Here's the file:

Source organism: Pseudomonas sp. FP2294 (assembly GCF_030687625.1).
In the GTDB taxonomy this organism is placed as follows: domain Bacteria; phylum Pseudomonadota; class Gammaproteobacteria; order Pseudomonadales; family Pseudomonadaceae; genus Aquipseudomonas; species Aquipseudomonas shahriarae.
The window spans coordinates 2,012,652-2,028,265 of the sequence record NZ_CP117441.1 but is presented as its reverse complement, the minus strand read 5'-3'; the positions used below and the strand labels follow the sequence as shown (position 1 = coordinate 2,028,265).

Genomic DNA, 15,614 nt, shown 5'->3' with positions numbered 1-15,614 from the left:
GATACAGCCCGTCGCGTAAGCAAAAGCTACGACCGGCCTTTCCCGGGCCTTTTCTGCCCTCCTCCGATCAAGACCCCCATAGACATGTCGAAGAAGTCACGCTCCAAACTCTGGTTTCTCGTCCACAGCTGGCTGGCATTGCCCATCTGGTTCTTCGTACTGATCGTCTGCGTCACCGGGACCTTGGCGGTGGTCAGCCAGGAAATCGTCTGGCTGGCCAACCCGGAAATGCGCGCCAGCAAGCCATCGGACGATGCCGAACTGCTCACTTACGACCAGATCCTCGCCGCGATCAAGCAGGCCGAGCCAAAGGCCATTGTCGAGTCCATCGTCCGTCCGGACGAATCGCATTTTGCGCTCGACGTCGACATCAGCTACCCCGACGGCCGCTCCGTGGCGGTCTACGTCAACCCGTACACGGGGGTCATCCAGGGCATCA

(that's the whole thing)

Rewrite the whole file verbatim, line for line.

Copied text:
Source organism: Pseudomonas sp. FP2294 (assembly GCF_030687625.1).
In the GTDB taxonomy this organism is placed as follows: domain Bacteria; phylum Pseudomonadota; class Gammaproteobacteria; order Pseudomonadales; family Pseudomonadaceae; genus Aquipseudomonas; species Aquipseudomonas shahriarae.
The window spans coordinates 2,012,652-2,028,265 of the sequence record NZ_CP117441.1 but is presented as its reverse complement, the minus strand read 5'-3'; the positions used below and the strand labels follow the sequence as shown (position 1 = coordinate 2,028,265).

Genomic DNA, 15,614 nt, shown 5'->3' with positions numbered 1-15,614 from the left:
GATACAGCCCGTCGCGTAAGCAAAAGCTACGACCGGCCTTTCCCGGGCCTTTTCTGCCCTCCTCCGATCAAGACCCCCATAGACATGTCGAAGAAGTCACGCTCCAAACTCTGGTTTCTCGTCCACAGCTGGCTGGCATTGCCCATCTGGTTCTTCGTACTGATCGTCTGCGTCACCGGGACCTTGGCGGTGGTCAGCCAGGAAATCGTCTGGCTGGCCAACCCGGAAATGCGCGCCAGCAAGCCATCGGACGATGCCGAACTGCTCACTTACGACCAGATCCTCGCCGCGATCAAGCAGGCCGAGCCAAAGGCCATTGTCGAGTCCATCGTCCGTCCGGACGAATCGCATTTTGCGCTCGACGTCGACATCAGCTACCCCGACGGCCGCTCCGTGGCGGTCTACGTCAACCCGTACACGGGGGTCATCCAGGGCATCA